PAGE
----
Richardson: The strange, swift death of SA’s ICAC

The end came quickly for the grand ICAC experiment in South Australia.

Sep 24, 2021, updated Sep 24, 2021
Ann Vanstone fronting parliament this week. Photo: Tony Lewis / InDaily

Ann Vanstone fronting parliament this week. Photo: Tony Lewis / InDaily

Indeed, the strangest thing about the strange death of the state’s independent anti-corruption watchdog, Mark One, was the unseemly haste with which it was ultimately dispatched.

There were other strange things though.

The fact, for instance, that a Government which went to the last election promising open and transparent public ICAC hearings for misconduct matters has now happily taken such matters out of the ICAC’s hands together.

True enough though, these matters have been in train for some time.

Indeed, InDaily first reported more than a year ago that an impending report by parliament’s cross-party Crime and Public Integrity Policy Committee was set to inform a legislative review of the ICAC Act, and flagged that a key recommendation would curb the Commissioner’s ability to investigate matters of maladministration and misconduct.

Bearing in mind, of course, that matters of maladministration and misconduct made up the vast bulk of former ICAC Bruce Lander’s public reports, including Gillman, Oakden, SA Health and a sexual harassment complaint against Adelaide University vice-chancellor Peter Rathjen.

But when the Government dragged its feet in responding to the committee’s report, its chair – SA Best MLC Frank Pangallo – took matters into his own hands, tabling his own legislation to clip the ICAC’s wings.

And at this point, the parliament leapt into action.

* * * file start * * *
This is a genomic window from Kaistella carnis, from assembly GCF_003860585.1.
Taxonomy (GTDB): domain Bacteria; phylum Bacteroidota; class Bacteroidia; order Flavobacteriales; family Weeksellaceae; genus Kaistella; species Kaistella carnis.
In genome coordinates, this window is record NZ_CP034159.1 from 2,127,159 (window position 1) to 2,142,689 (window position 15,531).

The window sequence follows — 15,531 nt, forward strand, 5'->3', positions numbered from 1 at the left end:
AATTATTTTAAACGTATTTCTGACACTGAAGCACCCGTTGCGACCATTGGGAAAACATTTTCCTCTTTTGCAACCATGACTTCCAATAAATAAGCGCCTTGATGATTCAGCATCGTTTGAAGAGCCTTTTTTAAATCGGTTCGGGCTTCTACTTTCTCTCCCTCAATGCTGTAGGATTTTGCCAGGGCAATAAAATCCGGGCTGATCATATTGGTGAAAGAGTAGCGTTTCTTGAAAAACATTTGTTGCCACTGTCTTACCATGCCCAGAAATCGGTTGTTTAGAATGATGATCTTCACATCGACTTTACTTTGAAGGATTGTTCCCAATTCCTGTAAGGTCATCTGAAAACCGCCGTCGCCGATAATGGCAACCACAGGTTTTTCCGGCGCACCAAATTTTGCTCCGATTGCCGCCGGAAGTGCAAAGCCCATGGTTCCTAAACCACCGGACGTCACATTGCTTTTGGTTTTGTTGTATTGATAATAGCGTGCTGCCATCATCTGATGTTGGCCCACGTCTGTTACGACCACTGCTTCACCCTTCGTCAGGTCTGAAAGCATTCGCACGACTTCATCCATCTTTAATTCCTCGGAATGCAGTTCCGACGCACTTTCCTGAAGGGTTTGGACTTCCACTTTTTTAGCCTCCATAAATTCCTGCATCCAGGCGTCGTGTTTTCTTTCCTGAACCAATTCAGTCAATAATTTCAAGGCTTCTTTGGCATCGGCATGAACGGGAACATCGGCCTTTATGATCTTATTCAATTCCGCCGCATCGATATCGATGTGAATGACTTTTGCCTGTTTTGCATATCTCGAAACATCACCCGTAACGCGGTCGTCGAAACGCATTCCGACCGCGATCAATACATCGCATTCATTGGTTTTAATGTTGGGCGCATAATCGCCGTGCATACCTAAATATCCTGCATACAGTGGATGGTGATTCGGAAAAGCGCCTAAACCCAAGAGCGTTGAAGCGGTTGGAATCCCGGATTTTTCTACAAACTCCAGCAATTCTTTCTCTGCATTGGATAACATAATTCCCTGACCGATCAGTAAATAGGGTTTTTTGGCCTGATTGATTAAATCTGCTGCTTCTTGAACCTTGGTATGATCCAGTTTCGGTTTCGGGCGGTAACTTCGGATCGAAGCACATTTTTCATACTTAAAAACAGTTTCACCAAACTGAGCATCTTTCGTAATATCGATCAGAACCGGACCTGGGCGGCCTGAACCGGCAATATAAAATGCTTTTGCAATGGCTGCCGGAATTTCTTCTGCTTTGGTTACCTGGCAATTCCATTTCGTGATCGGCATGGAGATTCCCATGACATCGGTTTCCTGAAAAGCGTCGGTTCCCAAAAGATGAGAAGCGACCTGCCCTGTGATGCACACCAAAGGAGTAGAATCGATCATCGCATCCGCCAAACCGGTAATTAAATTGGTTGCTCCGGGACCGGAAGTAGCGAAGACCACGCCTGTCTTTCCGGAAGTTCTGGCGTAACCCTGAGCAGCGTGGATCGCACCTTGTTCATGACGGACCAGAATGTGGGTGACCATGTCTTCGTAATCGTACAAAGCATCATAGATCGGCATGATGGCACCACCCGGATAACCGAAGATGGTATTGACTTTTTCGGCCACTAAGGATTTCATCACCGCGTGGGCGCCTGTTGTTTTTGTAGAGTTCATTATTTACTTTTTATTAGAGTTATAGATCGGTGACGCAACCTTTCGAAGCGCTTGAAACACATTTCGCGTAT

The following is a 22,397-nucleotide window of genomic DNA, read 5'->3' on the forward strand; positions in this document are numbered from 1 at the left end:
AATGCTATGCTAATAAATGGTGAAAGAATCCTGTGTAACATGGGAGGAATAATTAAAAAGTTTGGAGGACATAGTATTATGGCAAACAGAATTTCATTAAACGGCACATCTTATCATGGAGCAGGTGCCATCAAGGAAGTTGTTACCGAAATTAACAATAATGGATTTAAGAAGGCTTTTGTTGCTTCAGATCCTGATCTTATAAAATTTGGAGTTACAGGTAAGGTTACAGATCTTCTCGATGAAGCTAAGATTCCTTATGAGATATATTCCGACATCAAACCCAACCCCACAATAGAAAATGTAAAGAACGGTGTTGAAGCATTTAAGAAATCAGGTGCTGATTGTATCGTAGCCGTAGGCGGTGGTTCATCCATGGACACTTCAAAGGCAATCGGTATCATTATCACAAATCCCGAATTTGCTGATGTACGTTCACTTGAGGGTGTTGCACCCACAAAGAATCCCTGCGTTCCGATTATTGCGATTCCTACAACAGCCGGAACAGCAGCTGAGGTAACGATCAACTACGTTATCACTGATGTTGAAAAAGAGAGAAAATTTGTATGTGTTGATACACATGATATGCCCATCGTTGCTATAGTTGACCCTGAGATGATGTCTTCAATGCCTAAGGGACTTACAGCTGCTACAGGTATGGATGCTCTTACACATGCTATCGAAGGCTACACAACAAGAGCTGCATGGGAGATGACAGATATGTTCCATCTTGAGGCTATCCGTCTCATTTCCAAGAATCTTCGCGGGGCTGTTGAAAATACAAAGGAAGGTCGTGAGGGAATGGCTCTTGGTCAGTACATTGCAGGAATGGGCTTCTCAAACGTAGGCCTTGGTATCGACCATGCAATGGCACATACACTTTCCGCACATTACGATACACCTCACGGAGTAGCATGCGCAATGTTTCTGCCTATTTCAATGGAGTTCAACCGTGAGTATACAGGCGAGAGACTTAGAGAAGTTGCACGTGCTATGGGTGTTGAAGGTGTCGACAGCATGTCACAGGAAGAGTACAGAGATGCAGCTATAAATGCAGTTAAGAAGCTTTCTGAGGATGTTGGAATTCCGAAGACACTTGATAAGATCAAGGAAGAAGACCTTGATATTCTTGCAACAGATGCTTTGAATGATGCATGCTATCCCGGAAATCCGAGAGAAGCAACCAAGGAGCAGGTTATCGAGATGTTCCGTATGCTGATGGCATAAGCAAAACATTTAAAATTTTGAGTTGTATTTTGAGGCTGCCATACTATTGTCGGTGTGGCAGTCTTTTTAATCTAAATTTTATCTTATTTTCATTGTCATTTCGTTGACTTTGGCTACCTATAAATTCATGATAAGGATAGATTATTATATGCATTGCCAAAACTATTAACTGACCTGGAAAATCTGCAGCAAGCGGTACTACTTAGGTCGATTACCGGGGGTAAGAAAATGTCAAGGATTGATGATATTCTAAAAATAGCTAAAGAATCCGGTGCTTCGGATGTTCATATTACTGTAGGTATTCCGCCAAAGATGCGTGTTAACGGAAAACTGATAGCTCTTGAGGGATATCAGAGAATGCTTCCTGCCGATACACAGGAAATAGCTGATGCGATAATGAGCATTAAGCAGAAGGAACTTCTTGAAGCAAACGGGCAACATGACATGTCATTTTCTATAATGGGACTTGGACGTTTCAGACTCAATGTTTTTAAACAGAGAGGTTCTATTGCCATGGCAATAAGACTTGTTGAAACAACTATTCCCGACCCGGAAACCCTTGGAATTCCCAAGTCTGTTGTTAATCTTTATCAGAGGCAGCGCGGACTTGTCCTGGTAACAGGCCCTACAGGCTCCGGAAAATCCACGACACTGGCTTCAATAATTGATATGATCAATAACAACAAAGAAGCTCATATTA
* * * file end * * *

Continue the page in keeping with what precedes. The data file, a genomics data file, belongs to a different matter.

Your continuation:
Debate on Pangallo’s Bill began in the Upper House on Wednesday; it was passed the same evening.

The Government then brought it on the very next day in the House of Assembly – again, it was passed in around an hour, with minor amendments.

It was whipped back to the Legislative Council, passing in about as much time as it took to read the new amendments aloud.

All within 24 hours.

Farewell ICAC, we hardly knew ye.

Which, to be fair, was largely because of those notorious secrecy provisions.

No-one’s arguing there were not flaws in the ICAC Act previously – but that’s part of the problem.

The original ICAC Bill was forensically debated and scrutinised, and still contained major deficiencies that created such concern around the powers of the office it established that everyone from the media to the bureaucracy to the uppermost echelons of government quaked in fear at the mere mention of the anti-corruption watchdog.

The secrecy provisions were so entrenched that someone under investigation couldn’t even publicly declare themselves the subject of an investigation, even if they wanted to.

It made the ordeal more difficult for its subjects, even those ultimately cleared: the mere whiff of ICAC would see colleagues and superiors run for the hills as they effectively vanished from existence for the duration of an investigation, never to be mentioned even in hushed whispers.

There was also confusion about whether the ICAC Act superseded the convention of parliamentary privilege – a grey area that offended the sensibilities of many a politician who had long believed the parliament was a forum where anything can be aired free from legal accountability.